In 2015, George Kpingbah pled guilty to third degree criminal sexual assault with a mentally impaired or helpless victim. Kpingbah was a nursing assistant at the Walker Methodist Health Center in 2014 when another caregiver witnessed him raping 83-year-old Sonja Fischer in her room.
This particular case was the first time Kpingbah was caught, but it was not the first time that Walker Methodist had investigated him for sexual abuse. Multiple investigations, one of which took place in 2008, were held after other patients reported rapes similar to Sonja Fischer’s. He was the main suspect in more than one of these investigations, but charges were never filed due to the unavailability of witness testimony.
Although Kpingbah’s crime was severe, Judge Elizabeth Cutter made a point to ensure Kpingbah was aware of the full impact of his crimes. When addressing Kpingbah, she said “You violated (a) position of authority, a position of trust. …The ramifications of what you did are so far reaching. … (It also affected) everyone who stays in that facility. Everyone who works at that facility. It affects everyone who has to place a loved one in a facility.” The fear that a relative could be abused in a care facility is not just a response to Kpingbah’s crime, but a long history of abuse crimes that take place in nursing homes across America.
A much broader problem
Kpingbah’s case is not an isolated one. Sexual abuse in nursing homes and hospice care has been a widespread problem in the United States for decades. In one case, an 88-year-old California woman received genital herpes when she was raped by a caretaker. Despite the clear evidence that abuse had taken place, the victim was never able to identify her attacker.
In the event where offenders are reported and prosecuted, their sentences are often light. In an Albert Lea, Minnesota case where a group of teenage caretakers sexually assaulted nursing home residents, all but one of the offenders served no jail time. Often, reported crimes are categorized as general abuse rather than sexual abuse by nursing facilities, making it even more difficult to accumulate data on the subject. If an offender is never charged due to a lack of testimony, many states bar facilities from releasing the names of the accused.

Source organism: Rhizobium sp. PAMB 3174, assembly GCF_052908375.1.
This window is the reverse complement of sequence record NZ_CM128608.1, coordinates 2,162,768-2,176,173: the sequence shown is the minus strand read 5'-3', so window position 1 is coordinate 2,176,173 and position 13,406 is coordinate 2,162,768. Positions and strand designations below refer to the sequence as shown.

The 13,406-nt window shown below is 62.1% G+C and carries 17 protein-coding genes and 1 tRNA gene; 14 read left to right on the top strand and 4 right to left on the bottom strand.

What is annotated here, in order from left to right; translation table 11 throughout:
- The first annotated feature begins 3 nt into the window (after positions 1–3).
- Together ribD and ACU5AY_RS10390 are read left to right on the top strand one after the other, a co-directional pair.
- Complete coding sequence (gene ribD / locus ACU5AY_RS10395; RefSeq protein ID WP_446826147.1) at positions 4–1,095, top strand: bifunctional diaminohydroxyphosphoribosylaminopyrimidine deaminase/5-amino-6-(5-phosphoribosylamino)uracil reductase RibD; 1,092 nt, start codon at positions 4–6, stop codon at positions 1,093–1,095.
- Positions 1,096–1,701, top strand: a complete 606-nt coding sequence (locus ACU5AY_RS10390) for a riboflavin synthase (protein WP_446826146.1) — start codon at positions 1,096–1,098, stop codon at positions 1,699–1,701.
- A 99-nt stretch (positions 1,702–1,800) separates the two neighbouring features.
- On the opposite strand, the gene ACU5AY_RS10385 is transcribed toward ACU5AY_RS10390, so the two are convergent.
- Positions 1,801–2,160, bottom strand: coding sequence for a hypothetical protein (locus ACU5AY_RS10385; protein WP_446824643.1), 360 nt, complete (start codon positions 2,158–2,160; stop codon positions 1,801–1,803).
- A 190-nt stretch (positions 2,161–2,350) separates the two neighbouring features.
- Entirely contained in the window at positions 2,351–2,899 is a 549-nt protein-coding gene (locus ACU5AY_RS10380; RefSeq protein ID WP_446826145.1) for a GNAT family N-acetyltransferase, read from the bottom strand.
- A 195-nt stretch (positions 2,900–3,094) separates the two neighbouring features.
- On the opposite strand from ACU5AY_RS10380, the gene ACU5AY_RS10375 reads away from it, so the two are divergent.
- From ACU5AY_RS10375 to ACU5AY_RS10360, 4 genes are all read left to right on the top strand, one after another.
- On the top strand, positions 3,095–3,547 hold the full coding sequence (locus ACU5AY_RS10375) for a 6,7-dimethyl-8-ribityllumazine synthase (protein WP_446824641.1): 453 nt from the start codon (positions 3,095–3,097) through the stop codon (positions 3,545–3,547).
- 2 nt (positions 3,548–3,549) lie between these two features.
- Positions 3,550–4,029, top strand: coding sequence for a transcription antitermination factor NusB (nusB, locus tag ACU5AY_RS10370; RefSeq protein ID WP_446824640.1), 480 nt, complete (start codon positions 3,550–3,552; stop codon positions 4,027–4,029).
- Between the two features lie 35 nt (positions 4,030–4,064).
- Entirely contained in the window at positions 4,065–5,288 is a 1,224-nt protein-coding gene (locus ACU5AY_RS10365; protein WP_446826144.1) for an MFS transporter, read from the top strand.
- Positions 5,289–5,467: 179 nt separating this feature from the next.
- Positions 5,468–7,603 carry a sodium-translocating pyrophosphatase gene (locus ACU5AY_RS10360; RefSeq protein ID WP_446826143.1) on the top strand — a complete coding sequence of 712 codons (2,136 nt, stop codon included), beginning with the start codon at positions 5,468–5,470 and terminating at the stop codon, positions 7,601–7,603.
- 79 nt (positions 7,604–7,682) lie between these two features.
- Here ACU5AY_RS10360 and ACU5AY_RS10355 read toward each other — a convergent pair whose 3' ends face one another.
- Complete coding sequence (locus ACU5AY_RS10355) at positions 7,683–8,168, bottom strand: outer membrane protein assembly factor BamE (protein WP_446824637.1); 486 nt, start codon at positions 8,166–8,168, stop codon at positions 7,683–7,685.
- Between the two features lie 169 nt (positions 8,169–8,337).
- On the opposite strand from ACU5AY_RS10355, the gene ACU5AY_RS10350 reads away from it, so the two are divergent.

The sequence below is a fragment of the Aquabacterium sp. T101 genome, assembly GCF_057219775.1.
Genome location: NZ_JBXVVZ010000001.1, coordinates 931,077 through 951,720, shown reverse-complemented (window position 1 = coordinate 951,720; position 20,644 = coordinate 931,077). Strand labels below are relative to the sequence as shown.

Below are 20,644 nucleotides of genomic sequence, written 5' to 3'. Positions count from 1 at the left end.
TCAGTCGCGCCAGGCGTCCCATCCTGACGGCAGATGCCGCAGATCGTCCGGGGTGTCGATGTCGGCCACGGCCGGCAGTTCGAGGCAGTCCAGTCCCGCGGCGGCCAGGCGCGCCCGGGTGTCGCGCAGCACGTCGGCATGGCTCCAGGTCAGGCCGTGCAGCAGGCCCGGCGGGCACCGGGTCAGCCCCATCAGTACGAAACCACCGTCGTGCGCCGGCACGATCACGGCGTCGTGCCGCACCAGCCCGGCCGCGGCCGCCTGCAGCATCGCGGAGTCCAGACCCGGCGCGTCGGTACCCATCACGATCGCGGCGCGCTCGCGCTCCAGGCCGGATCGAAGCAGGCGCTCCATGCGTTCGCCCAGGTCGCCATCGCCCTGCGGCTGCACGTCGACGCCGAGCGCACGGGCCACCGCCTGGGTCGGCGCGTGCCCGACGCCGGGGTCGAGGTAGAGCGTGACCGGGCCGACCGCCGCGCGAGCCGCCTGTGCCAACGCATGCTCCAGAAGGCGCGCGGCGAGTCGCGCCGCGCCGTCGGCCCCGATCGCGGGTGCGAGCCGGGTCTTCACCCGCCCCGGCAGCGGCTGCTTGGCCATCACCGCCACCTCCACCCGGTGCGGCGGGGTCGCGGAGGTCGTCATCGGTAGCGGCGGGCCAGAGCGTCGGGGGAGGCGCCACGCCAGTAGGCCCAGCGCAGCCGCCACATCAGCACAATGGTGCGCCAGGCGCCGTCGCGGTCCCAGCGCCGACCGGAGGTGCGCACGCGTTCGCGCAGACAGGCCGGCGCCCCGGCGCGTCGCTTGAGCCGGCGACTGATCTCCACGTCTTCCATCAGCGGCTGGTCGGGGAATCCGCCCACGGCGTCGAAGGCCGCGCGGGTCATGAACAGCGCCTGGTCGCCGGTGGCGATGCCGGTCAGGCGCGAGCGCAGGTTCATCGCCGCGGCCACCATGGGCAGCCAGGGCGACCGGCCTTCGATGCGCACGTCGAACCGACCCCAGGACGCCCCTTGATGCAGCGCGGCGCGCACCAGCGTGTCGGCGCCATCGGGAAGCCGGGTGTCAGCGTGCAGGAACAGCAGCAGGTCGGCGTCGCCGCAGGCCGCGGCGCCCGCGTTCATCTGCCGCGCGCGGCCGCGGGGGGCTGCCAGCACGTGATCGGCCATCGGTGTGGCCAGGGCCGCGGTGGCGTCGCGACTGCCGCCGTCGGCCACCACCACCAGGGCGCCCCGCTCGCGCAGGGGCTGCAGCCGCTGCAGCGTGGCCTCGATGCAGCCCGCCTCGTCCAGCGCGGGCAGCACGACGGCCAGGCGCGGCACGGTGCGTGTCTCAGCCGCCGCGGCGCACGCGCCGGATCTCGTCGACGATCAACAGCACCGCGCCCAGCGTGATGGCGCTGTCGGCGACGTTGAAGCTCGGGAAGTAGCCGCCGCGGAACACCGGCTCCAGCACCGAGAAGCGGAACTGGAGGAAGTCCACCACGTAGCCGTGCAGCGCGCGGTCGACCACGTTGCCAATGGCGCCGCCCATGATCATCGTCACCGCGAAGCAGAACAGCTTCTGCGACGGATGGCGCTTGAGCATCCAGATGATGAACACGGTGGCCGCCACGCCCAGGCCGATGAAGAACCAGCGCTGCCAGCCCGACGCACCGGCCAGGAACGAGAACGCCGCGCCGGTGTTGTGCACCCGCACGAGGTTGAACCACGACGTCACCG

Sexual abuse occurs at an increased rate in care facilities due to a lack of liability. Incapacitated residents often have difficulty reporting or are unable to report sexual assault. Based on these examples, facilities often struggle to act on these reports if they are actually delivered. Care facilities also frequently host dementia patients, which can lead to caretakers dismissing reports of sexual assault as simply another hallucination.
Who is at fault?
Even though Kpingbah was a predator who had multiple opportunities to abuse his patients, both officials and health center directors state protocol was followed to the letter when handling the abuses. The Minnesota Department of Health found that the Walker Methodist Health Center was not liable because it conducted all investigations properly and required all possible suspects to take mandatory abuse training.
In specific cases, the care facility has actively worked to undermine the legal process and cover up allegations of sexual abuse. Julie Henry, a director of a Louisiana care facility, attempted to cover up the assault of one of her patients by asking staff not to discuss the incident with investigators. She also tracked down and destroyed evidence related to the case.
Mark Kosieradzki, an attorney who represented many of the Minnesota families involved in nursing home sexual abuse cases, believes current federal and state laws are strong enough to prevent these attacks. The issue, he believes, is that care facilities are unable or unwilling to follow these laws. Insensitive caretakers and chaotic working conditions both contribute to ineffective reporting policies.
Sexual abuse cases involving the elderly or mentally impaired can be especially difficult because of the unlikelihood that your victim will be able to provide accurate testimony. Many victims are blind, deaf, or otherwise incapacitated and unable to testify in court. Accusations are also often dismissed by nurses as hallucinations or cries for attention.
Care facilities can be held liable if they fail to take proper action to prevent or react to sexual abuse. Fines aren’t always effective because a facility that is fined too much will likely be forced to shut down. This is an unrealistic solution, given that the residents of these facilities often have no other place to go. Until proper oversight ensures caretakers are monitored well enough to prevent these crimes, the system will continue to leave nursing home residents vulnerable.